Apparently lying to Congress and being found in contempt violates the District of Columbia Bar Association’s code of professional conduct.
Attorney General Eric Holder could lose his license to practice law in the District of Columbia, or face some other penalty from the D.C. Bar, now that he has been found in criminal and civil contempt of Congress.
Last week, the bloggers who first exposed Operation Fast and Furious, Mike Vanderboegh and David Codrea, filed a formal complaint with the Washington, D.C. Office of Bar Counsel alleging that Holder committed “professional misconduct” during the congressional investigation into the scandal.
Because Holder was found in contempt of Congress for his “refusal to comply with a subpoena duly issued by the Committee on Oversight and Government Reform,” Vanderboegh and Codrea contend, “[i]t would appear that several, if not all of these rules [the D.C. Bar’s rules of professional conduct], have been violated.”
Codrea and Vanderboegh deserve a lot of respect and our thanks for their work in shoving Operation Fast and Furious into the spotlight. I doubt anything will come of this move, however, though I’d dearly love to see Holder disbarred — followed by a perp walk and criminal trials in the US and Mexico.
Not that I’m vindictive or anything; I just get a little… “bothered” when two US federal agents and hundreds of Mexicans are killed with weapons supplied to criminal cartels by an agency of the US government, an agency headed by Attorney General Eric Holder, who then lies through his teeth about it.
I’m touchy that way.
Besides… DC lawyers? Ethics? I’m surprised they could find the code to check.
ALSO: On a more serious note, and lest anyone think I’m just a frothing right-winger wallowing in crazed conspiracy theories about federal gunrunning, check this:
Concerned that Bureau of Alcohol, Tobacco, Firearms and Explosives agents were “too close and would burn the operation,” the lead investigator in a Fast and Furious surveillance operation ordered an ATF team monitoring the pending transfer of weapons to Mexican drug smugglers to “leave the immediate area.”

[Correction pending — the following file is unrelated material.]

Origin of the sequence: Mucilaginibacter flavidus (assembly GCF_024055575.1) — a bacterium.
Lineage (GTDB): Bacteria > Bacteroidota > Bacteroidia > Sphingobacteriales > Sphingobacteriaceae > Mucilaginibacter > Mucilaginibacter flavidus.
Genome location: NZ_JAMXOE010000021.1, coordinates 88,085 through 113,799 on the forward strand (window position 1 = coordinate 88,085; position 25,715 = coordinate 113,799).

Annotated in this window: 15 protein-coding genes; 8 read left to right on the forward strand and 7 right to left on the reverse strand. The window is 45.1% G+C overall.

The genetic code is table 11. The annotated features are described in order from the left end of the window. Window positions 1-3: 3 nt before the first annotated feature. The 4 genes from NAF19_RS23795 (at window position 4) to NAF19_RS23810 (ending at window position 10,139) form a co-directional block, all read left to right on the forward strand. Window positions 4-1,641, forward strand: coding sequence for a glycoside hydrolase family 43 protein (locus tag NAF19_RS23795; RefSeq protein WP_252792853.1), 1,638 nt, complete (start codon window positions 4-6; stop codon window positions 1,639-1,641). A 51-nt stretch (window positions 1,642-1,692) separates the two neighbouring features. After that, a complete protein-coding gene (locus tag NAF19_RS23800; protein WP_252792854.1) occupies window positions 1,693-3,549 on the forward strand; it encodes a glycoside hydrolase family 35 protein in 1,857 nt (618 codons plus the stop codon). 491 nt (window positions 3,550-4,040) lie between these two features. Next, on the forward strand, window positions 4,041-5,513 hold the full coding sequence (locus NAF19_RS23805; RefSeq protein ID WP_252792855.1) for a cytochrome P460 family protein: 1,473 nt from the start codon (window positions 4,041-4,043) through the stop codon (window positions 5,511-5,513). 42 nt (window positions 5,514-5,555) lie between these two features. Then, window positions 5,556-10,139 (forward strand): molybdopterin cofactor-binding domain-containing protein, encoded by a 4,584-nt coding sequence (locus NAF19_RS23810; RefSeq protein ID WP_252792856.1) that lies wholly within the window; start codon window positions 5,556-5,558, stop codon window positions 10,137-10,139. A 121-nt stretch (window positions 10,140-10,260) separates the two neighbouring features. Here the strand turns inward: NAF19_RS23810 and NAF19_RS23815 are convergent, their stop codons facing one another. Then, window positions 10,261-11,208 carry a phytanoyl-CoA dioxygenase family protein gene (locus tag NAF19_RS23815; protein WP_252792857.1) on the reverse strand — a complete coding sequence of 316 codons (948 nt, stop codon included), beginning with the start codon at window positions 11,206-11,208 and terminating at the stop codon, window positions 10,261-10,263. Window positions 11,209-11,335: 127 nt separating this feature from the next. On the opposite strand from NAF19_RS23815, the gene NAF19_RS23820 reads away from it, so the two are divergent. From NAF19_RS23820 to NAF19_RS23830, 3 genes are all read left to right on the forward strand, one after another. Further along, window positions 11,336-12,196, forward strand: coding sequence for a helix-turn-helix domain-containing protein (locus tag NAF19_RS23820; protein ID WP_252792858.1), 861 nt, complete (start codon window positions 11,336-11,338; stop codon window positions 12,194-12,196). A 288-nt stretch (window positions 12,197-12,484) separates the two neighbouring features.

While the agents were repositioning themselves, the transaction took place and the smugglers took possession of weapons purchased by “straw buyers” at a Phoenix area gun shop — leaving the area without any agents in a position to follow.
The guns were among more than 2,000 weapons purchased that ended up in the hands of drug smugglers during the Fast and Furious investigation, which began in September 2009 and was halted only after the December 2010 killing of U.S. Border Patrol agent Brian A. Terry. Two Fast and Furious-purchased weapons — both AK-47 semi-automatic assault rifles — were found at the site of the Terry killing.
The surveillance snafu is outlined in a Feb. 3, 2011, memo by ATF agent Gary M. Styers recounting for agency supervisors what he told two investigators for Sen. Chuck Grassley of Iowa, the ranking Republican on the Senate Judiciary Committee, about his experience with Fast and Furious. He said the weapons transfer was to occur at a gas station, and an ATF surveillance team was in place when it was ordered to back off by lead investigator Hope McAllister.
(via Gabriel Malor)
This wasn’t the first time a surveillance team was ordered to back off. Nor is it the first appearance of Hope McAllister, who ordered away the ATF group: In a CBS report dated 9/19/11, reporter Sharyl Attkisson describes tapes on which McAllister discusses a third gun present at the scene of Brian Terry’s murder, a weapon that has since gone missing. (More here.) I get the feeling House and Senate investigators need to have a long chat with Agent McAllister.
RELATED: Prior posts on Operation Fast and Furious
(Crossposted at Sister Toldjah)